Well, this was a great experiment!
I loved the fabric I used to make Suki robes for my mum and sister last Christmas so much that I saved every scrap. When I tried on my Pietra Shorts with my first version of New Look 6459 reminded me about how much I liked that top, even though the arm syces weren’t right – they are just too tight and make it rather unpleasant to wear.
I made some adjustments to the pattern, pieced the remaining 218g of fabric (love my electronic scales), and then got sewing. The changes I made were simple: I just dropped the armsyce down by an inch, and lowered the neckline by a quarter inch. By the time I started I still hadn’t really decided what finish to do: whether to use facings (and if that’s the case, with what fabric?) or to do bias binding as I did on the first one. Or, of course, bias binding that was sewn into the inside.
The fabric is double-layered, light and floaty, tricky to work with due to its bounciness, and completely gorgeous. Just working with the fabric again reminded me how much I loved it: I could hardly wait to wear the top.
After experimenting a little, I chose to do narrow (0.5cm) flat felled seams to piece the fabric together. It made the fabric flow and bounce beautifully, and ensures the inside of the fabric remains as lovely as that on the outside.
Creating enough fabric for the front took just over an hour. I stopped to cook my evening meal, and started the other side after I’d eaten. I took my time and swapped between pink and blue thread, depending on which one I was overlapping over the other. I made sure to backstitch a few times over each overlapping seam too – it will be interesting to see how this pieced fabric holds up over time, but it will be a gentle hand wash and low spin on the machine.
Some seams I could just not get to lay flat, but I am accepting them as handmade imperfections. The ones that did work, are a delight, and I couldn’t stop cuddling the fabric I was making, which is always a good sign! I made one bit of fabric for the front, and two smaller sections for the back. The latter seams are much improved on the first ones I did, but I don’t think anyone will be judging..
Taking care to have the main seams matching across pattern pieces, I was so delighted with the look that I rushed ahead and completely forgot that I’d decided upon doing a facing. Never mind, after the first try on I realised that actually the arm holes were now far too big! A facing wouldn’t have worked, and instead I made binding, that I then sewed on inside the armsyce. I don’t even know if this ‘technique’ has a name, but it worked, and I love the effect… well, I do now, but after my first attempt ended up super large I didn’t love unpicking the triple stitched seams! (attached once, zigzagged together to finish the seam and then top stitched). My second attempt was much better though and I am glad that I took the time to fix it.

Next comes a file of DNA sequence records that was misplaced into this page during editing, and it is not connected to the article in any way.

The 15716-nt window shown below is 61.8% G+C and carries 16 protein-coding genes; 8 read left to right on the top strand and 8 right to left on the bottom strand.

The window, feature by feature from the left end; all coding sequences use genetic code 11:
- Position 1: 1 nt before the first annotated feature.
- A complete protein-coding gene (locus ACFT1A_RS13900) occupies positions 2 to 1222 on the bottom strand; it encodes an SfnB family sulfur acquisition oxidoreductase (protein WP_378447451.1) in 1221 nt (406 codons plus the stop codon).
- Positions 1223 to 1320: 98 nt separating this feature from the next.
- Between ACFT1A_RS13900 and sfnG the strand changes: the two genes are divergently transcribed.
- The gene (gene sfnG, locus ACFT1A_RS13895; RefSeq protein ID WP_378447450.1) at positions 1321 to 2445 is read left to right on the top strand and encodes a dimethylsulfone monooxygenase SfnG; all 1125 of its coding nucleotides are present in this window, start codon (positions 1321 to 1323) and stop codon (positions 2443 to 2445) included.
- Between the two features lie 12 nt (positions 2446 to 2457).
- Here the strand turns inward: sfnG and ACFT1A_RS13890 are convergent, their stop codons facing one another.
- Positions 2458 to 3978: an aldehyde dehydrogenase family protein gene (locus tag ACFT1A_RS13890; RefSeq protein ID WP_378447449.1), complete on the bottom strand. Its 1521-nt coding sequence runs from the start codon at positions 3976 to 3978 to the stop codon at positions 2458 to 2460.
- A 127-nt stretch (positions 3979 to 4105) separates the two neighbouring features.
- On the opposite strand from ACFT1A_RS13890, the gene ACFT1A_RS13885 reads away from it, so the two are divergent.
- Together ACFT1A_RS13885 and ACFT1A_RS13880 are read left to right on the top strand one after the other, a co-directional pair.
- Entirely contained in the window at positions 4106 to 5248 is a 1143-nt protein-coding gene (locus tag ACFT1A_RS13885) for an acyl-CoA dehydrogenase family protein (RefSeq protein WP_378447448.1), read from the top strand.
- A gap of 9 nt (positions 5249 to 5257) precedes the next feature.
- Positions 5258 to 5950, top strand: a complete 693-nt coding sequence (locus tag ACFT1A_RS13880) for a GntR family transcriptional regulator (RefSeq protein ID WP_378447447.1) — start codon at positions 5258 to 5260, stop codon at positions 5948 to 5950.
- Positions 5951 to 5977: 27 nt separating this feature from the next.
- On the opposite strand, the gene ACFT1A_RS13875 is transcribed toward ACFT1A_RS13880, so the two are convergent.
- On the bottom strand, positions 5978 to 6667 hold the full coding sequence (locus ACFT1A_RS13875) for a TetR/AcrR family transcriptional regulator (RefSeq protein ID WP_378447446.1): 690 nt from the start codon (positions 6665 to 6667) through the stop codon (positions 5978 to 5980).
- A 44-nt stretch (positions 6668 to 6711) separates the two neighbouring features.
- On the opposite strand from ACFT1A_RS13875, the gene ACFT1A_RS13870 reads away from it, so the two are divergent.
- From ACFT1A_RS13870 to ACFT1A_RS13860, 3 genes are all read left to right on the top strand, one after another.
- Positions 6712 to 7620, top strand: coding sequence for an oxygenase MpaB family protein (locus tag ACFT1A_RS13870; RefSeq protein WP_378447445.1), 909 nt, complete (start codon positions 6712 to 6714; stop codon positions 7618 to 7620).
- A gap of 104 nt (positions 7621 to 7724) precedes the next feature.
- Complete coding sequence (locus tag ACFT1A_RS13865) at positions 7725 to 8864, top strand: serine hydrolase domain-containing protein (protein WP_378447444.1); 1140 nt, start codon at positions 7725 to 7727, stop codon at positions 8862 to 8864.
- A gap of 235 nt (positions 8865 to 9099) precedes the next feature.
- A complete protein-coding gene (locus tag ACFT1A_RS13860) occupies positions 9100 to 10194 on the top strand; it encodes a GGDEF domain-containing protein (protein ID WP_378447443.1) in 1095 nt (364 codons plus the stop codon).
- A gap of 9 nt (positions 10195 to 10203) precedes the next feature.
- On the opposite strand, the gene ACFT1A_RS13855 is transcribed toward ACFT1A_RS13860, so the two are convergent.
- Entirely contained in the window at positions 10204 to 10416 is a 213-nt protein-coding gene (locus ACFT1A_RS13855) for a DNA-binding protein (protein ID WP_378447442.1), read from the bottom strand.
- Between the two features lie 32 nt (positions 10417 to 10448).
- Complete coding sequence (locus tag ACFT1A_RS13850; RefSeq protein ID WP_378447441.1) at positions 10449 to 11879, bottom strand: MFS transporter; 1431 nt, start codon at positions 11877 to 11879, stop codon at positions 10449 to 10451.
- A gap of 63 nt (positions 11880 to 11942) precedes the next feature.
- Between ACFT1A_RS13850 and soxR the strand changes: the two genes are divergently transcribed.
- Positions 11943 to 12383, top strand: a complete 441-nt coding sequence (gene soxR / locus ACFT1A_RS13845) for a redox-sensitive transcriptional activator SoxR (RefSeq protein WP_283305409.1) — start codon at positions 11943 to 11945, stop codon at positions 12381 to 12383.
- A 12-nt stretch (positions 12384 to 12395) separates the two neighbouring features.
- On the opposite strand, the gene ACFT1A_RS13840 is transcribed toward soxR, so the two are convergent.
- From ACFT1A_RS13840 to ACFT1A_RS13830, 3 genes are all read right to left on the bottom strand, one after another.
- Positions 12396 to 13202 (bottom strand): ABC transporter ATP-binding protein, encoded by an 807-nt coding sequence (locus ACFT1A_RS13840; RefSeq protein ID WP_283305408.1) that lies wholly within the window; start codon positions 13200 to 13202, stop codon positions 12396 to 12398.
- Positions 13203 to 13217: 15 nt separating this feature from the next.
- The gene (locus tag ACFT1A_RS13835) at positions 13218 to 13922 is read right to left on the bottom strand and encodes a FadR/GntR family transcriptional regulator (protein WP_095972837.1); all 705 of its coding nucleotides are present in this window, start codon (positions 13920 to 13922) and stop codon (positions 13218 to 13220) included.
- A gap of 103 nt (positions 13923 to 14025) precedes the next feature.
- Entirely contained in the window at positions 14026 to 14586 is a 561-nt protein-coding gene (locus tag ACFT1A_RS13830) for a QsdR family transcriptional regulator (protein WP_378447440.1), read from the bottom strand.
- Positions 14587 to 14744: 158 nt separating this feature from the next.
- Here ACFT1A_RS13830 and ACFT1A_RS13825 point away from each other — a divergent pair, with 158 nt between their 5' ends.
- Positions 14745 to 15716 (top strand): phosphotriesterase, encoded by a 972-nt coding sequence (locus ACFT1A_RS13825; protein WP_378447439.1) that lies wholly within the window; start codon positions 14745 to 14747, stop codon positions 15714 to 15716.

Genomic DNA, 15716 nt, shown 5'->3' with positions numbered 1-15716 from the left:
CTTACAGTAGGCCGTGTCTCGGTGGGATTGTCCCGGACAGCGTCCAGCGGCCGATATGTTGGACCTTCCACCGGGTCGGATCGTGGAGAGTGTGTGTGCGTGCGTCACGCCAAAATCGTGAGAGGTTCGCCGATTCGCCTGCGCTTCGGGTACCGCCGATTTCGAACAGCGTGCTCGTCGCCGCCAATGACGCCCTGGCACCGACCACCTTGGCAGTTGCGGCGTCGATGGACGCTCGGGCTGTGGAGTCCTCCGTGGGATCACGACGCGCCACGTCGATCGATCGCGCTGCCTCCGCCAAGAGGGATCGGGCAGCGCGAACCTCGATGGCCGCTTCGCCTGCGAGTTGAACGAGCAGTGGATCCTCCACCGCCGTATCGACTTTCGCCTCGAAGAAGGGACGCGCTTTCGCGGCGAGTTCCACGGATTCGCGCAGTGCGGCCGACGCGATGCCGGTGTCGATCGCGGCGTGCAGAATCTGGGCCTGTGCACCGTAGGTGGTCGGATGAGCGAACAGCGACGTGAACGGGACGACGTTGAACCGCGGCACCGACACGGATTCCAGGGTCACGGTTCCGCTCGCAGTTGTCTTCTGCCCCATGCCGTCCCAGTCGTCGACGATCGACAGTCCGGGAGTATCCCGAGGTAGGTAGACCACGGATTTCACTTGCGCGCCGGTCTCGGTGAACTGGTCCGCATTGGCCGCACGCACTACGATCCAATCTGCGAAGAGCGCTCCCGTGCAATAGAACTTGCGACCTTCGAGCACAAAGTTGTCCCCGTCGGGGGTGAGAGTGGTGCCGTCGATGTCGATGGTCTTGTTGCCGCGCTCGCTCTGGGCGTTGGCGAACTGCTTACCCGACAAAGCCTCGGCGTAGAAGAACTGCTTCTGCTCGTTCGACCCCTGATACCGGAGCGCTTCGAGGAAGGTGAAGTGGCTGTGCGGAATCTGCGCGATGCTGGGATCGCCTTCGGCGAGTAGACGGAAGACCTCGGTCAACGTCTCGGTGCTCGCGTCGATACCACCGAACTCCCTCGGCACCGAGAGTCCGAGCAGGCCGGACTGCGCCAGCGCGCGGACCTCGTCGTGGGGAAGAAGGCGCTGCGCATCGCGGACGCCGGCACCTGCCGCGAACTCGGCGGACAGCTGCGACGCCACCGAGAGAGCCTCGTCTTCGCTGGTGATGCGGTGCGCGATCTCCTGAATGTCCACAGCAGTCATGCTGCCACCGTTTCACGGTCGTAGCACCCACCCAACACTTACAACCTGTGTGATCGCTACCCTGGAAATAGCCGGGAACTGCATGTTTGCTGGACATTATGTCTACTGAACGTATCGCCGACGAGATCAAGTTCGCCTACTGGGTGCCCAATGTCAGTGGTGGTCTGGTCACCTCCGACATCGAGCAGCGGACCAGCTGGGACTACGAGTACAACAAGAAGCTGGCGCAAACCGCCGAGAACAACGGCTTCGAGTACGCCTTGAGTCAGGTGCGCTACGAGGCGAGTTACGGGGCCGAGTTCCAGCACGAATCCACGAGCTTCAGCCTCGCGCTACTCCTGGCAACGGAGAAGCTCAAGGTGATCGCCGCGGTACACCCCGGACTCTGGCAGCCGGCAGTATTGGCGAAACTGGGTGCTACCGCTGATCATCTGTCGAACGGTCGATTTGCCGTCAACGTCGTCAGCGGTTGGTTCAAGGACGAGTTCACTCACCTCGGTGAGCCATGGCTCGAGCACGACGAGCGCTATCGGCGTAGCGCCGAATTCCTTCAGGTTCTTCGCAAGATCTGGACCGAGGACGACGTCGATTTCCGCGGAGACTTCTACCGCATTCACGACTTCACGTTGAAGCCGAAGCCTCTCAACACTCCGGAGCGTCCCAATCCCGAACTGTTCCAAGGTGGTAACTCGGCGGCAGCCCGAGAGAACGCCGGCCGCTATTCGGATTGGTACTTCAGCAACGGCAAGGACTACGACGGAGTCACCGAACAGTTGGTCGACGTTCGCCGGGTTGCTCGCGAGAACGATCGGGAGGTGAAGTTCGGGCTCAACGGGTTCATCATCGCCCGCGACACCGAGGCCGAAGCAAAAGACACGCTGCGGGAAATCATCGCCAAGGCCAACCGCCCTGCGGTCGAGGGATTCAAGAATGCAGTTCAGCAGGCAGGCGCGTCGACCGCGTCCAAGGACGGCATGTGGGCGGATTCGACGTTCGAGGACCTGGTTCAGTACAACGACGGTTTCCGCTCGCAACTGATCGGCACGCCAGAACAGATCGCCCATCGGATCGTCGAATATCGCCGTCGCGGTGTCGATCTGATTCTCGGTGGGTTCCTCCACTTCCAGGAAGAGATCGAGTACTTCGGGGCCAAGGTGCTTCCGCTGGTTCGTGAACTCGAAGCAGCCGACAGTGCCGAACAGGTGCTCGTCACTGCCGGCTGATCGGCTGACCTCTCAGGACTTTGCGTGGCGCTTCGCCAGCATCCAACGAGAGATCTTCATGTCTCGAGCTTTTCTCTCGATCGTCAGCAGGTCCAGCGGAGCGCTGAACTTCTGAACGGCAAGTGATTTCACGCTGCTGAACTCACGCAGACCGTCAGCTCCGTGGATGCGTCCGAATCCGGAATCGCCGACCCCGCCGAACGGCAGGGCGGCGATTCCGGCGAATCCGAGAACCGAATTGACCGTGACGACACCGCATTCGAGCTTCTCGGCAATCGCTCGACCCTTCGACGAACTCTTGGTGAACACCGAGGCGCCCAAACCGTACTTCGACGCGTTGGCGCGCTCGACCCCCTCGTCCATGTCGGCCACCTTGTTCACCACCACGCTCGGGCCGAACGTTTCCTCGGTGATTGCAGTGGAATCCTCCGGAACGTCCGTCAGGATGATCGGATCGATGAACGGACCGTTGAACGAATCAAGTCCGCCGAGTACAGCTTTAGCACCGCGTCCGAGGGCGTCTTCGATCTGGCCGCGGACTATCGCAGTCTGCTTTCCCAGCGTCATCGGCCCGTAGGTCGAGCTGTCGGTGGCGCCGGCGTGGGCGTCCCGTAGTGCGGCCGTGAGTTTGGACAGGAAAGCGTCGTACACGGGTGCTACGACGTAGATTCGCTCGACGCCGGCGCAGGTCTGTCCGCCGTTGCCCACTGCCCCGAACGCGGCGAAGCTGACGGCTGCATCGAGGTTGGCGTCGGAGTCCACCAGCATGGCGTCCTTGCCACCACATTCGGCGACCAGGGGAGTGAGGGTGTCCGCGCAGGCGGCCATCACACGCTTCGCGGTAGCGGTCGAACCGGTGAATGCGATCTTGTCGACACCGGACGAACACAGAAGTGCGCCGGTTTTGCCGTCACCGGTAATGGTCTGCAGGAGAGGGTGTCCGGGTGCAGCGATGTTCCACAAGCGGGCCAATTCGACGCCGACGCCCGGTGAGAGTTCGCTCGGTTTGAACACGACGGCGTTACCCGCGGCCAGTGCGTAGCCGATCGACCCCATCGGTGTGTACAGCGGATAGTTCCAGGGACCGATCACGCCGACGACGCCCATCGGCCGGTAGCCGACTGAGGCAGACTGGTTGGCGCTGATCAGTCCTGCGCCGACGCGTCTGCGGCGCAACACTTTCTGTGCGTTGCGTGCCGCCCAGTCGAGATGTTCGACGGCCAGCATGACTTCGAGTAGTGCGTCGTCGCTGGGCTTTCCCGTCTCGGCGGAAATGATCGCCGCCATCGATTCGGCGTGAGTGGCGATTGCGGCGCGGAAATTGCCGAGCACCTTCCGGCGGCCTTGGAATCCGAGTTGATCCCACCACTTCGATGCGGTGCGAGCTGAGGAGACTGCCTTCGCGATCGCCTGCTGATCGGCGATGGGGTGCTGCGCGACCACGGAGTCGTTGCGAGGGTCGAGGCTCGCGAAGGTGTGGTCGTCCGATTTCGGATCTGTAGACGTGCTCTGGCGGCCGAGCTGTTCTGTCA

Traditional binding at the neck, but when I came to pin it on, it wasn’t long enough! Horror! So I cut it down, added a pink section and now love that feature almost best! I added a tiny rouleux loop for the button, which took several tries but eventually I managed to get a loop that was satisfyingly small, and the button too needed unpicked as I first sewed it on with white thread, but the blue adds to the bird rather than distorting it. This is a gorgeous button that I picked up from Textile Garden at Edinburgh Yarn Fest a few years ago.
I also added a wee bit of interfacing at either side of the opening, to stabilise for the button and the rouleux loop.
It was hemmed so that the bottom layer of the fabric is doubled over. There’s a triple layer of stitching to make a wee feature. The side, back and shoulder seams are sewn together, zigzagged separately and then topstitched to either side. For these, I used a cream thread that is subtler than the blue or pink. The fabric is very fray-y, so the zig-zag was essential, and will hopefully be sufficient to prevent the fabric disintegrating over time.
It felt like I made so many mistakes during this sewing experience, but as I was making it up half of the time and I was working to a tight deadline in between house guests I think I did all right. I wanted to complete this in time for our trip to Slovenia, and I am so glad I did, even though I only wore it once. It was too hot to wear it often during the day (my Ogden cami’s got put to good use here!) but I did love wearing it while travelling through the alps on our way to Germany. The main thing was completing it well, as I did not want to end up unhappy with the finished result.
I will wear it more: it needs high-waisted shorts/ skirts and trousers, but I think that’s the way my ‘style’ is going anyway. The finished article weighs in at 102g, so I used about half but there’s no useable fragments of the fabric left over. The remainder will probably become cushion stuffing or something (we have a new sofa bed that is calling out for some pretty soft furnishings to be added) and thus ends the tale of this delicious fabric – or is this only the beginning of the new relationship?
It’s nice to use something wholly from my scrap pile, and to get a wearable top out of that is very exciting.
How’s your scrap pile looking? What are you working on just now?